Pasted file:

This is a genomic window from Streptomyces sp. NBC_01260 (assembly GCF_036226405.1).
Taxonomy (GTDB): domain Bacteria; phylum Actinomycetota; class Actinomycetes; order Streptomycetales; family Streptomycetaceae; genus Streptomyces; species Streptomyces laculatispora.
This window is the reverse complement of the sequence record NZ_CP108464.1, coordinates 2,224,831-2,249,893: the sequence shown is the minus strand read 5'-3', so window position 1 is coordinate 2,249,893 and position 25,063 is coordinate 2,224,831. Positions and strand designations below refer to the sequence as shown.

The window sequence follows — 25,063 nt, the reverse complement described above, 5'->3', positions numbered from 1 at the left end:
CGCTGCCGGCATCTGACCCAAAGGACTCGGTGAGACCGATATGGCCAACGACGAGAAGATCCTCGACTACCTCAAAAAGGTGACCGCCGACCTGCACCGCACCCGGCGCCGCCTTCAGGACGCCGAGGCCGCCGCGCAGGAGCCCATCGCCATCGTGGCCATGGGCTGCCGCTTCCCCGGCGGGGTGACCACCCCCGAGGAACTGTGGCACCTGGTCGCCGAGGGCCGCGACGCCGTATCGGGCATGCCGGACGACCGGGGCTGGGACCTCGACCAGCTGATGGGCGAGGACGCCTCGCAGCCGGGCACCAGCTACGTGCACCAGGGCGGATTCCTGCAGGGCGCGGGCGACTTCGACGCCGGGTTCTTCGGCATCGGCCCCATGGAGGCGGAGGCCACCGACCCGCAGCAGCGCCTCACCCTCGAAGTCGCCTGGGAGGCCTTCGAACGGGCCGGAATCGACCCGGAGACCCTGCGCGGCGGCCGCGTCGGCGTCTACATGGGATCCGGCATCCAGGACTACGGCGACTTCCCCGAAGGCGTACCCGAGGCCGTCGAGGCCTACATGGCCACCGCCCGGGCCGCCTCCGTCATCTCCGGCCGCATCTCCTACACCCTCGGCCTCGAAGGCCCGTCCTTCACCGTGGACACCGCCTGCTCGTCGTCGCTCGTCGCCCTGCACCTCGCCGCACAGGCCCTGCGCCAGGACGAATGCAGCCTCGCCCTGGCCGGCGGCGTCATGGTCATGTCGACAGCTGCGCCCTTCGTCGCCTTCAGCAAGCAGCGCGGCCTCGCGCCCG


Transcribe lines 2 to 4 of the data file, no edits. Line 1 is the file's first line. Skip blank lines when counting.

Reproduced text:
Taxonomy (GTDB): domain Bacteria; phylum Actinomycetota; class Actinomycetes; order Streptomycetales; family Streptomycetaceae; genus Streptomyces; species Streptomyces laculatispora.
This window is the reverse complement of the sequence record NZ_CP108464.1, coordinates 2,224,831-2,249,893: the sequence shown is the minus strand read 5'-3', so window position 1 is coordinate 2,249,893 and position 25,063 is coordinate 2,224,831. Positions and strand designations below refer to the sequence as shown.

The window sequence follows — 25,063 nt, the reverse complement described above, 5'->3', positions numbered from 1 at the left end: